Atop Hurricane Ridge

I never gave a second thought to what car to rent while traveling, or who to rent from. This past week’s trip to Portland, the Olympic National Park, and Seattle was no exception. We merely went on a price hunter website, found the lowest price for 7 days from a company we’d actually heard of before, and that was that. As usual, it was marketed as “Toyota Corolla or similar” – every rental company always seems to use the Corolla as their example. “Who hasn’t heard of a Corolla?” seems to be the unwritten assumption.

Of course, it’s very rarely a Corolla you’re actually given, particularly if your rental pickup is at an airport. It’s usually something cheaper – a Kia or Hyundai for instance. And Portland airport’s “Thrifty” car rental lived up to its name, handing me the keys to a 2021 Hyundai Sonata when we arrived at 12:30 in the morning this past Saturday. I thought nothing of it. I’d driven dozens of rental Hyundais, and despite sometimes feeling (and sounding) a bit like a riding lawn while climbing steep hills, they’d always been perfectly serviceable vehicles.

We picked up some tasty late-night Mexican on the way, got to our homestay by 2am, gobbled down our mole and burritos, and immediately passed out on the four-poster bed, excited to see Christine’s cousin and her family and begin our week of adventures in just a few short hours. Awaking at 8, I made coffee for the two of us and headed out to the car to warm up the engine (and cool down the air conditioning), which per the homestay host’s instructions, I’d parked on the quiet street in the quiet nondescript neighborhood, filled with large, somewhat dry trees (the Pacific Northwest is having a bit of a drought this year) and little ranch-style homes.

That’s odd, I thought to myself as I clicked the unlock button several times on the fob, walking toward the car. Maybe this one doesn’t beep or flash its lights when you unlock it. I got into the car, noticing a chunk of black plastic about the size of a quarter on the seat. I picked up, frowning at it. It looked like it had broken off something, and had the word “Kia” written on it – I had never bothered to look it up, but you’re probably not surprised to hear these two South Korean car companies, while independently operated, are both owned by Hyundai.

I was just starting to reach my hand out to put the key into the ignition when I realized that I could hear the outside traffic on the main Avenue, about 200 feet away, much more loudly than I should. That’s odd, I thought to myself yet again – did I leave the window open a crack last night? Poor, naive Zach. I finally turned around.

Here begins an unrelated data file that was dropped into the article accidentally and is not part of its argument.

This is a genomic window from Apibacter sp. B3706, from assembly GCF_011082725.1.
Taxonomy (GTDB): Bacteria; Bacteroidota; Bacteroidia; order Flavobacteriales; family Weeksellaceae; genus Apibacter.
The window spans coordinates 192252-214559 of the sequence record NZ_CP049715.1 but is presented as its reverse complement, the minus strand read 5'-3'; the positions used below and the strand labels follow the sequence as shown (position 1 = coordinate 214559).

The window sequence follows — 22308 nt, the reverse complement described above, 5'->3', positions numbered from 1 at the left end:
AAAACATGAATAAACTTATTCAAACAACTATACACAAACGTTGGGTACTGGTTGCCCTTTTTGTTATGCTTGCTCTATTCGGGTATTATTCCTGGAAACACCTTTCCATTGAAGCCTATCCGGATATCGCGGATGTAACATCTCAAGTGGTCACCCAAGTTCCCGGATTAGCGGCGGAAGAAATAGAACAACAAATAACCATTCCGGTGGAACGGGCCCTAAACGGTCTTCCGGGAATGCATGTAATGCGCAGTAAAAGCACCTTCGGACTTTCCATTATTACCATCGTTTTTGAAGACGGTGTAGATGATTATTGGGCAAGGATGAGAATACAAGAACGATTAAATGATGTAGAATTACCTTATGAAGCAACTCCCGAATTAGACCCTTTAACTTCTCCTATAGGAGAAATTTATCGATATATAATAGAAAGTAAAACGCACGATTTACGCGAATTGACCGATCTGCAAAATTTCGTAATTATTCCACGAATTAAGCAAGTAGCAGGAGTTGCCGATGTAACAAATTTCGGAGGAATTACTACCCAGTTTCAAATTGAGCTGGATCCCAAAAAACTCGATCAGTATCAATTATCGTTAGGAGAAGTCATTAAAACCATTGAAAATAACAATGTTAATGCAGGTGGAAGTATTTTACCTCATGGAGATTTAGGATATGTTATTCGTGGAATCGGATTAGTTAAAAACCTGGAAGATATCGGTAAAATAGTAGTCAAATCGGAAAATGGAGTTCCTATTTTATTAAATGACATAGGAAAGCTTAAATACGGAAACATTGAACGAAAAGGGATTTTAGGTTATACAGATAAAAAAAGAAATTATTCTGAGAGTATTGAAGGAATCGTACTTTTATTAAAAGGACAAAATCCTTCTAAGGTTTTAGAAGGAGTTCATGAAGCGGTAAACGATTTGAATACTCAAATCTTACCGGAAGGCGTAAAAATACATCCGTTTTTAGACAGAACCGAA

You’re probably not surprised to hear that I was greeted by the sight of safety glass covering the rear seat, with a sad, ragged hole of spider-webby chunks dangling loosely around the edge. I said a few words with enough vibration force that a few of said chunks tinkled onto the pavement. Then I noticed the plastic housing under the steering wheel had been ripped off, tossed into the passenger side feet area, and all of the wiring around the ignition had been spread out into a mangled tangle. Ah. So, an attempted hotwiring. Got it.

While on the phone with Thrifty to report the damages, I messaged a younger friend of mine who had moved to Madison from Portland a decade ago, showing him some pictures of the hotwiring mess. Oh yeah, he said – this is all over TikTok these days. It’s a Kia or Hyundai right? They call it the Kia Challenge.

Apparently the ignition slot is exactly the right size for a USB flash drive, which is what most of the thieves used on cars without immobilizers

I looked it up. Yep, that must have been it. I noted the dates of the cars that were affected by this – only cheap Kias and Hyundais before 2021. This car was a 2021 – which is probably the reason why we still found a car on the street at all.

Meanwhile, Christine was on hold with the Portland Police. As it turned out, non-emergency crimes in Portland on a Sunday don’t warrant anyone being on call so she sat there with saccharine hold music blaring on the speakerphone for 20 minutes, before checking the internet and determining that no one was going to answer. Great work, Portland PD! We ended up filing a digital case online, as Thrifty demanded a police case number as part of the incident report.